But Mason’s model was dead-on-arrival. And the comparisons to the job board industry are omnipresent.
As outlined in the book “Groupon’s Biggest Deal Ever,” the company found early success and grew a workforce of some 2,000 in just a few years. This was done to grab as much marketshare as possible with competitors like Yelp, Amazon and Google breathing down its neck.
The novelty of balloon rides and botox was contagious with consumers and the company turned down a reported $6 billion offer from Google and went IPO in 2011.
In an effort to increase profits, Groupon began cutting its marketing expenses, expecting its e-mail list of millions would mean a steady stream of free traffic. The decline of email’s effectiveness is probably a bigger reason for Groupon’s demise than will ever be reported, but that’s another post altogether.
What remained, however, was a large sales force. Local merchants are a diverse group, with many knowing little about technology while regularly being inundated with “silver bullets” promising to fill tables at lunchtime and sell out yoga classes.
The overhead to sustain such a people-heavy business is immense and the company has made moves to become a more scalable technology play, focusing on POS software and goods.
The pivot from a hand-holding, labor intensive agency for local merchants to a tech-centric, goods business will be painful and wrought with challenges.
The Job Board Parallel
Newspaper classifieds begat online job sites. The idea of taking a $5,000 print ad and turning it into a $99 online ad has been an effective model for over a decade. Without the cost of cutting down trees and paying paperboys, newspapers couldn’t compete.
However, in many cases, the large sales forces remained. Human resources, it continues to be argued, is a “people business.” Add “risk averse” to that equation and the perceived need for bodies on the street runs rampant.
Armed with little more than skeleton crews and server farms big enough to keep the lights on, these companies proved that you didn’t need local offices, regional VPs and Super Bowls ads to reach the heights they’ve achieved, while disrupting the traditional recruitment advertising model in the process.
Who knew? HR people really will buy stuff without holiday gift baskets, concert tickets and lunch dates. Tech companies really could out-duel armies of sales people.
The daily deals business, or more appropriately the local market business is digitally a much younger business than employment. Groupon is a victim of timing. Someone will prove that technology can penetrate the corner yogurt shop.
“Local” will get its Indeed someday. It just won’t be Groupon.
Google owns Android, the most popular mobile operating system on earth. That’s probably not news to you. What may be news, however, is realizing Google has a window into mobile usage that few could ever dream of as a result. So, when they focus on getting mobile right on one of their many properties, you should take note.
Enter their redesigned mobile career center.
It’s awesome. Responsive. Fast. Rich in content and branding. Integrates its Google Plus platform.
For Google to set such standards is no surprise. Their applicant tracking solution was way ahead of its time 8 years ago, bringing an Amazon-like ease-of-use to its prospective talent pool.
I have to imagine Google looked at traffic coming into the career center and recognized the trend of mobile visitors, which I’ll bet was also heavy on tablet usage as well, and took action.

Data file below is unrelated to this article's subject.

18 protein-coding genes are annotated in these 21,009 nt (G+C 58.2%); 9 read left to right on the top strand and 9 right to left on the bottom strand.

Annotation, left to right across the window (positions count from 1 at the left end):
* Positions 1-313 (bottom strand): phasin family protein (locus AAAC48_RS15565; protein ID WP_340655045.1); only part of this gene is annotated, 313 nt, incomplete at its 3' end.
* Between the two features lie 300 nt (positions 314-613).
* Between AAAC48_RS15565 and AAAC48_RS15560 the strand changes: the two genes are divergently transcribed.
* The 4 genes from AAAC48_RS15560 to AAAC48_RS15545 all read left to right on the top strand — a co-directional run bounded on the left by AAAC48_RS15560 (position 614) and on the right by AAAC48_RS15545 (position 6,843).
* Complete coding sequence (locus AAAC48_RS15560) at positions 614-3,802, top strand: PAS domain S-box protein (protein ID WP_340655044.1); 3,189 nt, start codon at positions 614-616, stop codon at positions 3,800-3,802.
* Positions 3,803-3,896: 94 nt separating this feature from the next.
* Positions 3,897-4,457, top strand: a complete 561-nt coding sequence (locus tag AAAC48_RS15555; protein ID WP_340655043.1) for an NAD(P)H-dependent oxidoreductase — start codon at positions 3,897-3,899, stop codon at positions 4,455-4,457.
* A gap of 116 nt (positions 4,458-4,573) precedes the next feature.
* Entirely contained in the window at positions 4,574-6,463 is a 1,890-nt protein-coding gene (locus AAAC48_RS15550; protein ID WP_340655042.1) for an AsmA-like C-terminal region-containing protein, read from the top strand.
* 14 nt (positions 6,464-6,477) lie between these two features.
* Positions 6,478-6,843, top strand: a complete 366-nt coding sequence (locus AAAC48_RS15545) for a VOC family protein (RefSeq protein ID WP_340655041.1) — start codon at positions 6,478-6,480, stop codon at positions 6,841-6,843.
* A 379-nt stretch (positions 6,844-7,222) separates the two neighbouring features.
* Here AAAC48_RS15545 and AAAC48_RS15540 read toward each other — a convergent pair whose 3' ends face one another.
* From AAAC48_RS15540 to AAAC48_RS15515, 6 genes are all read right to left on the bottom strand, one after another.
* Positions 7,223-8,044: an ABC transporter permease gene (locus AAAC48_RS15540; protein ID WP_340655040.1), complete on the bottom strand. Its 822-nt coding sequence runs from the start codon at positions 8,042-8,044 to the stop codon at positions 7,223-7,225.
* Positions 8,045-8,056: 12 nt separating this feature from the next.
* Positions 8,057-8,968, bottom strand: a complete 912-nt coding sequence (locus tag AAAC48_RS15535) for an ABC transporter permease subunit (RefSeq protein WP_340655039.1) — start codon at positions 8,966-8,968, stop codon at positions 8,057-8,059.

You can argue that Google is interested in making everything on their properties mobile, and you’d be right. However, this was apparently a focus for them, as Laszlo Bock, Google’s Senior Vice President of People Operations, made an announcement of the changes earlier this month:
The world of HR is infamously slow to change and adoption of new technologies, often letting others blaze the trail that they’ll eventually get to.
For the most thrift-conscisous, redirecting candidates to your Indeed.com profile page might work as a mobile strategy, as all these pages are friendly to small screens. It’s a strategy with some negatives, like potentially sending candidates to your competition that’s on Indeed’s job search, but comes at a very reasonable price.
Should you care about mobile? If you’re an employer, do yourself a favor and go visit the person who tracks site traffic. Ask what percentage of users come in through mobile devices. If the answer is greater than 10 percent, it’s time to add mobile to the checklist of things to do in 2013.
We’ve added 5 new 1 click job posting options to JobScore - a little something for everyone.
With 4M+ monthly visitors Job.com is among the most visited employment sites on the web. Exclusively for JobScore customers postings are 20% off in February 2013 ($79 instead of $99) Click to log in and give job.com a try
You likely know glassoor as an employer rating and review site - but you may not not know that you can now post free job listings and sponsor your jobs. Glassdoor postings can hijack job seekers while they research your competition.
We’ve supported Techcrunch and Venturebeat for years. Now you can post to Mashable and GigaOm & let the entire tech news world know you’re hiring with just one click.
Coroflot is among the best sites for creative talent on the web. Not only is their site great — when you post your job to Coroflot it’s also listed on an entire network of creative sites. Cool right?
The Coroflot network includes:
Thanks for suggesting these sites, and if there are other paid job boards you’d like to post regularly, please let us know in the JobScore Ideas Forum.